October 19, 2010
It’s been a while since I got on my soapbox of how the 2012 Mayan calendar doomsday myth is, well… a myth. Let me begin by saying that there is no reason to believe that anything exceptional will happen when the Mayan long count calendar ends. Anyone that tells you otherwise is either totally full of shit, or is very gullible to fluff and hype (generated by the former). The descendants of the Mayans themselves have even said that the doomsday myth is bullshit. So, this thing is already completely blown out of the water by real science and reason, but just in case you needed another reason not to believe the doomsday hype, now the actual date of the end of the long count calendar is in question. The methods used to convert the Mayan calendar into our own Gregorian years has been shown to be unreliable, and this could throw off the date conversion by as much as 50 to 100 years. So in reality, the Mayan calendar might have already ended (and thus simply started over again)! I’ll keep an eye out for any updates and clarifications to this story, but let’s face it- the Mayan calendar doomsday hype is nothing more than fear-mongering and utter ignorance. (Via LiveScience)
I know I link to this blog all the time, but the Boston Globe’s Big Picture blog continually showcases some of the most amazing imagery you’ll find anywhere, and what’s best about it is the content. This particular series involves the National Ignition Facility in California. This massive experiment could literally solve all the world’s energy problems. What they’re attempting to do here is essentially create a miniature star right here on earth. Just recently they completed a successful test in which they fired 192 lasers simultaneously into one tiny frozen target capsule containing deuterium and tritium (isotopes of hydrogen). The ultimate goal is to create a nuclear fusion reaction- the same process taking place in the center of our Sun. As you can easily deduce, this would release enormous amounts of energy that is completely clean- the only by-product is helium, which is the element formed when hydrogen atoms fuse. The only hurdle is that it already requires a massive amount of energy to power the lasers that start the reaction in the first place, so the reactor must produce significantly more energy than it consumes in order to truly be a viable solution to the energy crisis. Another issue could be safety. With a reaction as powerful as nuclear fusion, things can get dangerous very quickly. Thankfully though, if an explosion were to occur, it wouldn’t involve the radioactive fallout danger associated with current nuclear reactors which use a different process- nuclear fission. (AKA the reaction used in the atomic bomb.) Click here to learn more about the NIF.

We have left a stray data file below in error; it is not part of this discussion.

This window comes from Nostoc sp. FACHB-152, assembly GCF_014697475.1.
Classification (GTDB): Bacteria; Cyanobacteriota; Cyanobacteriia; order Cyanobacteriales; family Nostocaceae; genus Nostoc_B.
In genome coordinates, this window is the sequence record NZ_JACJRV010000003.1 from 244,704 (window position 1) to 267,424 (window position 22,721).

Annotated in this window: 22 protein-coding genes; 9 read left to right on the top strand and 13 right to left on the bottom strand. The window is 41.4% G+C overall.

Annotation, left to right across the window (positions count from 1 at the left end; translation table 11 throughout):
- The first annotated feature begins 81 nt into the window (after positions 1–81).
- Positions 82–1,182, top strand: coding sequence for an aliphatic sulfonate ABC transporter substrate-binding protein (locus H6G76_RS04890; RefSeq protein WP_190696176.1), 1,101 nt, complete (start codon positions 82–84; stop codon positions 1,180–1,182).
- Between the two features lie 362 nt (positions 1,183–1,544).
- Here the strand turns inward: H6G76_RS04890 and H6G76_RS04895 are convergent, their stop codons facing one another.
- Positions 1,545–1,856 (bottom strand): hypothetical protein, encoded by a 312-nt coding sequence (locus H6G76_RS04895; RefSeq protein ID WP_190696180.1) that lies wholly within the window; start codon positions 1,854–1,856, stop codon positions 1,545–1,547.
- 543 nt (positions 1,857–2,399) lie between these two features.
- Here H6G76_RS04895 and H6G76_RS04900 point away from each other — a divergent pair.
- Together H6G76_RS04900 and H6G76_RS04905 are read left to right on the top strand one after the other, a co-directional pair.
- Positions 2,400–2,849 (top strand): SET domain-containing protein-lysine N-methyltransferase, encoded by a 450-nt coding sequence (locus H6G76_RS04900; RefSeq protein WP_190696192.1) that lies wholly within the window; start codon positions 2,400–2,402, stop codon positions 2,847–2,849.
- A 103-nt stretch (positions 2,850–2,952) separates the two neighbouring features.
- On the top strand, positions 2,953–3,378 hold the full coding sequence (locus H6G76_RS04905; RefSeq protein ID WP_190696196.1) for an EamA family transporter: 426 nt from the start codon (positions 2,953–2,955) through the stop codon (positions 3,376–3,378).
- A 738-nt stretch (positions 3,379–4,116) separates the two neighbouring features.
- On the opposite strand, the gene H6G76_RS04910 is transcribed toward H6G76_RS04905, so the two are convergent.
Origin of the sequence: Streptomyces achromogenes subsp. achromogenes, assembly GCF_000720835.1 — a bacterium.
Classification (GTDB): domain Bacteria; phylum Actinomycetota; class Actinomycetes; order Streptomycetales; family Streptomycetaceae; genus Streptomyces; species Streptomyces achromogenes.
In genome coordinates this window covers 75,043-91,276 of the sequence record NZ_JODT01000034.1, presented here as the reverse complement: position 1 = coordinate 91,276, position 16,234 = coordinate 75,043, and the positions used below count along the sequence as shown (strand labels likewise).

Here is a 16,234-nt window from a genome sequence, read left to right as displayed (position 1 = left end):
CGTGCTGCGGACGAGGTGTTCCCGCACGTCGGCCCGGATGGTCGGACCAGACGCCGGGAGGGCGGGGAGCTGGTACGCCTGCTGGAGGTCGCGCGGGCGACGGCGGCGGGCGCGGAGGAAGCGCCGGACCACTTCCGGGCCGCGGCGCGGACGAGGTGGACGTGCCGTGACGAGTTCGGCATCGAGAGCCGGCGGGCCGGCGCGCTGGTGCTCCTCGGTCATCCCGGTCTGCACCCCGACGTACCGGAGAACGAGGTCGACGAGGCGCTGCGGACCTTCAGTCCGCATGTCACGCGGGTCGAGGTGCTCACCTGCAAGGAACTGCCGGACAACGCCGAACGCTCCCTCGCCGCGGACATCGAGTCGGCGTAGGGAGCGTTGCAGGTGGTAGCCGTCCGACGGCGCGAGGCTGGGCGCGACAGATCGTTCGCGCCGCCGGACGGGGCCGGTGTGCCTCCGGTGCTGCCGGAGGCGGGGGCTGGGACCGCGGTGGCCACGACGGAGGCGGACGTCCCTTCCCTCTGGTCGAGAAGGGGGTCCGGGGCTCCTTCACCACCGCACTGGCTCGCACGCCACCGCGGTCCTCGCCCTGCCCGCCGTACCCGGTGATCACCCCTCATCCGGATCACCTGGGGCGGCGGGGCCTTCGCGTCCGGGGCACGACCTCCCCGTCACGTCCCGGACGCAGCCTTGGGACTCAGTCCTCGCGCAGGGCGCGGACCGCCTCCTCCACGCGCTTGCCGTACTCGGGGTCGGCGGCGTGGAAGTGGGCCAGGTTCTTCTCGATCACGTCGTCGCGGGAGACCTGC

September 8, 2009
Whew. That was quite an eye-gasm wasn’t it? That was taken on the current space shuttle mission (STS-128) to the International Space Station. The mission is about to come to an end, with a scheduled landing on Thursday. (Via Universe Today)
I also found on UT the final explanation of the Google UFO logo that caused quite a stir yesterday all over the interwebz. The Google tech-nerds were simply showing some love for the Japanese video game Zero Wing, the one with the famous quote “All your base are belong to us” at the beginning. Google also tweeted a mysterious set of numbers. It turns out if you insert the corresponding letters of the alphabet, you get “All your O are belong to us.” No, Google doesn’t know something we don’t. No, it wasn’t a hint that we’ll soon be visited by aliens, or that the government will finally come clean on a huge conspiracy theory. Sorry, Fox Mulder.
Until this morning I’d never heard of EEStor, but this new technology could revolutionize…. everything. But apparently it’s been met with quite a bit of skepticism. Basically it’s a new way of storing electricity, much more efficient than a lithium ion battery, and it would make storage of power generated by wind turbines and solar cell arrays much easier. The problem with power from the wind and sun is that it isn’t constant, therefore you need a way to store that power so that it can be used at all times, even when it’s dark or there’s no wind. That storage has been a big hurdle for the progress of these types of energy. Basically what they’ve done is invent a capacitor capable of storing much more energy than any capacitor before. It was once thought that basic problems with the very laws of physics prevented the development of capacitors with this much storage potential. But apparently this company has managed to convince the Zenn motor company, along with several investors with deep pockets, that they have found a way around those problems. If they’re really on to something it could make 100% green, sustainable power much closer to reality. If you’re a total electronics nerd and want to read the nitty-gritty on this, check out this article. (Via EcoGeek)